Nazim: It is commonly accepted by many people that when you are into business or when you are starting you entrepreneurial journey you have to sacrifice your family life.
Manan Doshi: I feel that if you cannot understand one simple fact then there is no point in being an entrepreneur. Being an entrepreneur or businessman gives you a choice. You can choose whom to work with, you can choose when to work, you can choose what to work with and then you can choose your field. Along with these choices you also have the freedom to choose the time you spend at work or at home. If you feel spending time at work gives you happiness or motivation to do better work then do it. If you are constantly under so much pressure that you are not able to take time out for your family or the things that you need to do like maybe having a glass of beer with your friends there is no point in being an entrepreneur. There is something wrong in your system. What typically happens is that when an entrepreneur is growing he may feel that his business is small and he needs to devote more time. That is fair enough. He may decide that when his business touches a turnover of twenty five lakhs he’ll have a secretary and when it touches a turnover of fifty lakh he’ll have an accountant, when it reaches one crore he’ll have a driver, manager so on and so forth. But what happens in most cases is that ever when the turnover crosses two crores we still find him managing the entire process all by himself. Time management is really important and one must do things that they like be it spending time with your family or friends or probably for your hobbies. Personally I have experienced that it helps me focus more on my work the next day. It gives me the satisfaction of achieving something. I always tell my friends that you will not remember what work you did on a particular day but take some time off with your family both you and your family will remember it for the entire year. That’s how it is. At the end of the day the mission comes into play – that is being happy. And nobody is going to be bothered by the bank balance after a number of years. The fun is in the journey – it is not about balance sheets and books.
Nazim: There are times when one becomes demotivated – be it business or work. You would also have experienced demotivation at some point in your life. What drives you to overcome it?
Manan Doshi: Demotivation happens virtually every day, losing a job, non-payment of dues by clients, things not working out according to your plan these are part and parcel of your everyday life. The only fact that matters is that you have brought your business to the level it is right now from a startup or from whenever you took over a business and it has reached a point where it is on course towards its goal. Don’t lose hope. You have done so much you can do it again. You should not lose hope for not fulfilling your short term goal; it’s not the end of the world. I also do a lot of activities to keep myself motivated. I am very passionate about my business. But after some time I take it as a as a means to achieve the goal or mission of being happy. For me my business is not the goal itself although it feeds me, it feeds my passion and I devote most of my waking hours to my business but after a while you understand it is just a means to do other things. It gives you the freedom to spend money, spend time, spend your energies to do other things because you are secure financially.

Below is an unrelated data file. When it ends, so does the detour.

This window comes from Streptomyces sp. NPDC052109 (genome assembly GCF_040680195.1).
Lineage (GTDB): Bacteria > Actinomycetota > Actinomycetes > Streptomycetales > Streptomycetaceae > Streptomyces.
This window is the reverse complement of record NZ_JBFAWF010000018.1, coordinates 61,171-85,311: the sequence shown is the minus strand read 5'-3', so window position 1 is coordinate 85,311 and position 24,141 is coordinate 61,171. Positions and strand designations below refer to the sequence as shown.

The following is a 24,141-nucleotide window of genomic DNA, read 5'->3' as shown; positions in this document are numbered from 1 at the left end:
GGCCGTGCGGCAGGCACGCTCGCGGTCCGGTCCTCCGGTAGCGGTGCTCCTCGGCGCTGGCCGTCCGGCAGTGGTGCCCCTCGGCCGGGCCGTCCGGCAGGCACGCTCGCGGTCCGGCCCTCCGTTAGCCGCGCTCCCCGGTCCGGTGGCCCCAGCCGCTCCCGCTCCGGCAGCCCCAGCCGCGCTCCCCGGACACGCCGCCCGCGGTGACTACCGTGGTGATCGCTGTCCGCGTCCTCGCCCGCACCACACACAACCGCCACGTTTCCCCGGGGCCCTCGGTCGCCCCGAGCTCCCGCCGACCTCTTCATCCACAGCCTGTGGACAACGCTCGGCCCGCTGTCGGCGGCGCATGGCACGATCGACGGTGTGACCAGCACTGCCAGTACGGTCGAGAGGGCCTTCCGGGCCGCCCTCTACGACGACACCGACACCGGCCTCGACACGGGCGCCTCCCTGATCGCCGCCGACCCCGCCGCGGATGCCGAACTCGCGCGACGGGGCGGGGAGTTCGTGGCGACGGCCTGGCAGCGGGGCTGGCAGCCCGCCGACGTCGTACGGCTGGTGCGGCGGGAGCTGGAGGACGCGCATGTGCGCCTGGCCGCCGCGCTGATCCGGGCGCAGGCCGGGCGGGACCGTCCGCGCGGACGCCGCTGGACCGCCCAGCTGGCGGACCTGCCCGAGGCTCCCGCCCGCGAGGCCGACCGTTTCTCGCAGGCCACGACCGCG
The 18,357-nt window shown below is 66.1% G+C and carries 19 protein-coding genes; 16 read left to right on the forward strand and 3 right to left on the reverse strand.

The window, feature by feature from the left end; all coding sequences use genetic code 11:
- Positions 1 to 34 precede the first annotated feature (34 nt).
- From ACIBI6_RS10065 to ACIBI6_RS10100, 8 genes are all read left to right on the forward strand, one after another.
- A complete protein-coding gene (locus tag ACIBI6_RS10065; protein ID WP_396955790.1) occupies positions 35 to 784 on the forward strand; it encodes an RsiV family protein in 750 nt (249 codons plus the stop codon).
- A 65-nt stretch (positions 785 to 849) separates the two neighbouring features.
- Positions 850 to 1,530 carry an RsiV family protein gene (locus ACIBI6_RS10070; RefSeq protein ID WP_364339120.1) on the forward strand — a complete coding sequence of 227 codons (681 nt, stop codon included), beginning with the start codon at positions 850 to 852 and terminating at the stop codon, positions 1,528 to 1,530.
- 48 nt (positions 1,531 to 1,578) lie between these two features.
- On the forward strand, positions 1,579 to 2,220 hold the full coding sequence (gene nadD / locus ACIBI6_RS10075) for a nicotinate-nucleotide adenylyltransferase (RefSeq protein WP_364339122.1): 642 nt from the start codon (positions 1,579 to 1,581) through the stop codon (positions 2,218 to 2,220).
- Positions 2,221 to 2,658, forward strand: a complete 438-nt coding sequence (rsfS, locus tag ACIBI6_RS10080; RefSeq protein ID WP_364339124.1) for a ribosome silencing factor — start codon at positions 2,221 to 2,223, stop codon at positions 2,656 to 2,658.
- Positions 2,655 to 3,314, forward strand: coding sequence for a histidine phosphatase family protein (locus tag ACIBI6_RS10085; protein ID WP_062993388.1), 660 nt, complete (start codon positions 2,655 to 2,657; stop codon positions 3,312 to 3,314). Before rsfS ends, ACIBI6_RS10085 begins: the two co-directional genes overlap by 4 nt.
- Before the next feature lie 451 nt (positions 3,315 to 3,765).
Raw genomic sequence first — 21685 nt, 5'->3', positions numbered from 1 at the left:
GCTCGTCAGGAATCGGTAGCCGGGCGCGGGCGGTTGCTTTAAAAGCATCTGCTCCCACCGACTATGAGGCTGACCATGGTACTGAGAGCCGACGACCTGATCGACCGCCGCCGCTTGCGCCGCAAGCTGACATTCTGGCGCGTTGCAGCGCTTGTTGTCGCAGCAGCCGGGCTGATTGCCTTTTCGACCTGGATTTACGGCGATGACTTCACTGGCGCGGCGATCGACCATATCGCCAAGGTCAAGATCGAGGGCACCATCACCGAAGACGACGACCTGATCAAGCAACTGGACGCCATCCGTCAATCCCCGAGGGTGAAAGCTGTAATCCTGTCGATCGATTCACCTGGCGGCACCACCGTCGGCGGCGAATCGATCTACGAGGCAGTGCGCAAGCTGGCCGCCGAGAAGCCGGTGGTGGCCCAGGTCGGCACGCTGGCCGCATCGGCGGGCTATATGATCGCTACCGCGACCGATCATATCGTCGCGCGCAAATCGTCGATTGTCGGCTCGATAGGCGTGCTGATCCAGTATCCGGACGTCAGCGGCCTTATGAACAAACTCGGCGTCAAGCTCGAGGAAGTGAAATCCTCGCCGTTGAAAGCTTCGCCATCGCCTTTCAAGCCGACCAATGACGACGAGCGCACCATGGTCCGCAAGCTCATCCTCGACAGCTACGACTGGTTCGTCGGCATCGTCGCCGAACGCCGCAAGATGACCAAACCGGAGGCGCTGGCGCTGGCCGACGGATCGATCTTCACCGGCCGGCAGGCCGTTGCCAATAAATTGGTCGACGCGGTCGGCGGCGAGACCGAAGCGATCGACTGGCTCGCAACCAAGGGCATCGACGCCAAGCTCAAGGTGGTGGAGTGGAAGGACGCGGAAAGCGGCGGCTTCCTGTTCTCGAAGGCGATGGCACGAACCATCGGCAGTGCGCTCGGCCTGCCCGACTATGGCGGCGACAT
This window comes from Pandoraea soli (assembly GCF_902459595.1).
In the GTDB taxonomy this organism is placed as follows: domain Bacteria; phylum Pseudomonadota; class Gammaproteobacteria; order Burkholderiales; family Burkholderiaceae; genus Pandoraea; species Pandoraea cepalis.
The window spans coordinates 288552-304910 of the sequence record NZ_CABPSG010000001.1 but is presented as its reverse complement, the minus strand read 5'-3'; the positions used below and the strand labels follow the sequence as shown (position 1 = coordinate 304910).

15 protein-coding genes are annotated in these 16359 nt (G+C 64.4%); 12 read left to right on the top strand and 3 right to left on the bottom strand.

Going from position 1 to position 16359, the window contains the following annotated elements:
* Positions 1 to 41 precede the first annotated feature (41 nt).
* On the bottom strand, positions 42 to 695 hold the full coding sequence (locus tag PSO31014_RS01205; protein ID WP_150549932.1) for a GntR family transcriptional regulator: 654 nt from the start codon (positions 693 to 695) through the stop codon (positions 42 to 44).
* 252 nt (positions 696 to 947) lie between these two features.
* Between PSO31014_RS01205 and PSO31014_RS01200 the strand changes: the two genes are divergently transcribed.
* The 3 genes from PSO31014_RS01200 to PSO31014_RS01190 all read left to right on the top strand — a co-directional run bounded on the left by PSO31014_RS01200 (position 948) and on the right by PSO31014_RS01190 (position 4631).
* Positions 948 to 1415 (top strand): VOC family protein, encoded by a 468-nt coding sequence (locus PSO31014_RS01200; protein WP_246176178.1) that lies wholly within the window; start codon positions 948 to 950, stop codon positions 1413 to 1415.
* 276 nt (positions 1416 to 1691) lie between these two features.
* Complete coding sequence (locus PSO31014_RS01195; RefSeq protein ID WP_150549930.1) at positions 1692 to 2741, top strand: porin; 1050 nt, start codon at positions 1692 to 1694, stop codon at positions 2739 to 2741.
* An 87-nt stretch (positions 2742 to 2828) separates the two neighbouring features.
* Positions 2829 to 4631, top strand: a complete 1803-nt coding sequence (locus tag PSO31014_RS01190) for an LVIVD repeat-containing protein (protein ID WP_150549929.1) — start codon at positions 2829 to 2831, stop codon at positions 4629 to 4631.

Nazim: The new generation of entrepreneurs today has lots of new ideas. They devote some time to it but if they do not find success immediately they abandon it and take up something else. How much time should a young entrepreneur devote to his business before giving up or moving on?
Manan Doshi: I think we have a very huge dearth of young entrepreneurs. School children today do not even think of business as a career option. If you ask them they would probably list all professional career options. Very few would actually say I want to grow up and become a businessman. The problem lies with our school. Our education system does not recognize someone’s trait of entrepreneurship. They only evaluate you general traits of proficiency in mathematics and so on. But what about a student who is a good manager and has the traits of becoming a good entrepreneur! More often than not the brighter students aspire to gain a degree and a masters’ degree maybe in a foreign country and build their lives around it. The onus of becoming an entrepreneur, according to whatever little research we have done in BIA, falls on the latter half of the class, whose families have a business background. When we track this latter half of the class who have not fared good in their studies over a decade after completing their studies we find they are hugely successful in whatever business they are doing. Just imagine what would happen if the top end of the class does end up taking to business or become an entrepreneur. So one part of our motivation in teaching young kids is to make them aware that becoming an entrepreneur is not a taboo, they can do it. On the other hand kids today do their MBAs and think that they know it all when they join their family business or start their own venture. The will have this buzzing ideas of how to do things but they have to respect certain things which their forefathers have earned on their job – The degrees that their fathers have earned, not in three years but in the thirty years that they have been doing business. Irrespective of what your teacher may have taught or professor may teach you in your degree college, your father or uncle has a whole lot to offer, a treasure trove of experience that you must take advantage of. If you understand that simple fact and are able to cope up with it and prove yourself to your own company in a short span of time I am sure everyone will be more receptive of your new ideas. It has to be a blend. No business can grow only with traditional ideas and very few businesses have the success rate only with modern ideas. So I would say a success would be a culmination of backing of a traditional business support, with the thought or acumen of a businessman and the radicalness of a younger generation business leader who will ensure that the business is in sync with the global markets or the new trends.